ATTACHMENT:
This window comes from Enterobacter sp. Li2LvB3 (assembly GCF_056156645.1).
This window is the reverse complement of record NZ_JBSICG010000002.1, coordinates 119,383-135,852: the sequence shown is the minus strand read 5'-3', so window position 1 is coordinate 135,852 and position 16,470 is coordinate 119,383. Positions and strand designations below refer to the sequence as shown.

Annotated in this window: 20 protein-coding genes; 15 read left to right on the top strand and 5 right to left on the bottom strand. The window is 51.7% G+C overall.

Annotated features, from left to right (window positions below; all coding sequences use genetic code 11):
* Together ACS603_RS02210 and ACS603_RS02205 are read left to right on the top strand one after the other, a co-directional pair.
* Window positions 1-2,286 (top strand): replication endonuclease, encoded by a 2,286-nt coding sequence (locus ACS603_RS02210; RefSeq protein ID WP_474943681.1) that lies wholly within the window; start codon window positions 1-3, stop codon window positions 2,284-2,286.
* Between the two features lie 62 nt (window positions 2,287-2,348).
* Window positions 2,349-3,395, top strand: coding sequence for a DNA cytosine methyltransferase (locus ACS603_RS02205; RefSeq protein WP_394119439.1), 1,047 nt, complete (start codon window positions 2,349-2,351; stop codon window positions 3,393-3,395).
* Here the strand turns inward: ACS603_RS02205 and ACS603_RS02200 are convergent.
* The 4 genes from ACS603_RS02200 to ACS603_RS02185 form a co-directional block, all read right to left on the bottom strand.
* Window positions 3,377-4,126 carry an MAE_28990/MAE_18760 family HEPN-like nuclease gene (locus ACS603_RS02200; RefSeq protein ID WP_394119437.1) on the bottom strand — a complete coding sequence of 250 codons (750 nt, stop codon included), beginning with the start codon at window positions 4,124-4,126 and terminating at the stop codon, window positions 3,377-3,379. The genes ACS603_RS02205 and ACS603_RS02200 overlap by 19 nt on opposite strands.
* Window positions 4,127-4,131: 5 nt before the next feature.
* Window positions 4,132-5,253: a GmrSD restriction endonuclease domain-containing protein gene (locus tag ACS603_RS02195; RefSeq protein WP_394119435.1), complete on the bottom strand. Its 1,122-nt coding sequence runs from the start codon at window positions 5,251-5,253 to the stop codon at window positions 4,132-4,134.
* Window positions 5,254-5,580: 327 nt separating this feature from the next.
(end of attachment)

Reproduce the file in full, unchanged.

This window comes from Enterobacter sp. Li2LvB3 (assembly GCF_056156645.1).
This window is the reverse complement of record NZ_JBSICG010000002.1, coordinates 119,383-135,852: the sequence shown is the minus strand read 5'-3', so window position 1 is coordinate 135,852 and position 16,470 is coordinate 119,383. Positions and strand designations below refer to the sequence as shown.

Annotated in this window: 20 protein-coding genes; 15 read left to right on the top strand and 5 right to left on the bottom strand. The window is 51.7% G+C overall.

Annotated features, from left to right (window positions below; all coding sequences use genetic code 11):
* Together ACS603_RS02210 and ACS603_RS02205 are read left to right on the top strand one after the other, a co-directional pair.
* Window positions 1-2,286 (top strand): replication endonuclease, encoded by a 2,286-nt coding sequence (locus ACS603_RS02210; RefSeq protein ID WP_474943681.1) that lies wholly within the window; start codon window positions 1-3, stop codon window positions 2,284-2,286.
* Between the two features lie 62 nt (window positions 2,287-2,348).
* Window positions 2,349-3,395, top strand: coding sequence for a DNA cytosine methyltransferase (locus ACS603_RS02205; RefSeq protein WP_394119439.1), 1,047 nt, complete (start codon window positions 2,349-2,351; stop codon window positions 3,393-3,395).
* Here the strand turns inward: ACS603_RS02205 and ACS603_RS02200 are convergent.
* The 4 genes from ACS603_RS02200 to ACS603_RS02185 form a co-directional block, all read right to left on the bottom strand.
* Window positions 3,377-4,126 carry an MAE_28990/MAE_18760 family HEPN-like nuclease gene (locus ACS603_RS02200; RefSeq protein ID WP_394119437.1) on the bottom strand — a complete coding sequence of 250 codons (750 nt, stop codon included), beginning with the start codon at window positions 4,124-4,126 and terminating at the stop codon, window positions 3,377-3,379. The genes ACS603_RS02205 and ACS603_RS02200 overlap by 19 nt on opposite strands.
* Window positions 4,127-4,131: 5 nt before the next feature.
* Window positions 4,132-5,253: a GmrSD restriction endonuclease domain-containing protein gene (locus tag ACS603_RS02195; RefSeq protein WP_394119435.1), complete on the bottom strand. Its 1,122-nt coding sequence runs from the start codon at window positions 5,251-5,253 to the stop codon at window positions 4,132-4,134.
* Window positions 5,254-5,580: 327 nt separating this feature from the next.